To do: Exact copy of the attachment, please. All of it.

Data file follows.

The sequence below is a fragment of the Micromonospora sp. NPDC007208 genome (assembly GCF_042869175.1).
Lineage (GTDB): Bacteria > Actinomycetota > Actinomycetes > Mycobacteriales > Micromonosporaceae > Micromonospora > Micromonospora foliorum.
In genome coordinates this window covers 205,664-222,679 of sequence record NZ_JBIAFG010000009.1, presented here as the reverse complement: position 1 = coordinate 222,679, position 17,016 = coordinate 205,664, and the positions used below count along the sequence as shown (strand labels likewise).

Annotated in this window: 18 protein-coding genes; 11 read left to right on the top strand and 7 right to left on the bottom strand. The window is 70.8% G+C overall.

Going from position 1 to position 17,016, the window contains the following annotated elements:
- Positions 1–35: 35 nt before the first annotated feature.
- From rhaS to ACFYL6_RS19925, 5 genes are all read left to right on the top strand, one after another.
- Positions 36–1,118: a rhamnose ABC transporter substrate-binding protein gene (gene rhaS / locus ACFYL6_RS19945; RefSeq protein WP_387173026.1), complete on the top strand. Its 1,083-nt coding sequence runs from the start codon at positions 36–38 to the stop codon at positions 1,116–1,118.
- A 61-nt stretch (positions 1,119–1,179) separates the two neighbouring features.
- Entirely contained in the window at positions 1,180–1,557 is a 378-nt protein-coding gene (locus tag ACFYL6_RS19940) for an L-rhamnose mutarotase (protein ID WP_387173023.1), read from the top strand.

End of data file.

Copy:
The sequence below is a fragment of the Micromonospora sp. NPDC007208 genome (assembly GCF_042869175.1).
Lineage (GTDB): Bacteria > Actinomycetota > Actinomycetes > Mycobacteriales > Micromonosporaceae > Micromonospora > Micromonospora foliorum.
In genome coordinates this window covers 205,664-222,679 of sequence record NZ_JBIAFG010000009.1, presented here as the reverse complement: position 1 = coordinate 222,679, position 17,016 = coordinate 205,664, and the positions used below count along the sequence as shown (strand labels likewise).

Annotated in this window: 18 protein-coding genes; 11 read left to right on the top strand and 7 right to left on the bottom strand. The window is 70.8% G+C overall.

Going from position 1 to position 17,016, the window contains the following annotated elements:
- Positions 1–35: 35 nt before the first annotated feature.
- From rhaS to ACFYL6_RS19925, 5 genes are all read left to right on the top strand, one after another.
- Positions 36–1,118: a rhamnose ABC transporter substrate-binding protein gene (gene rhaS / locus ACFYL6_RS19945; RefSeq protein WP_387173026.1), complete on the top strand. Its 1,083-nt coding sequence runs from the start codon at positions 36–38 to the stop codon at positions 1,116–1,118.
- A 61-nt stretch (positions 1,119–1,179) separates the two neighbouring features.
- Entirely contained in the window at positions 1,180–1,557 is a 378-nt protein-coding gene (locus tag ACFYL6_RS19940) for an L-rhamnose mutarotase (protein ID WP_387173023.1), read from the top strand.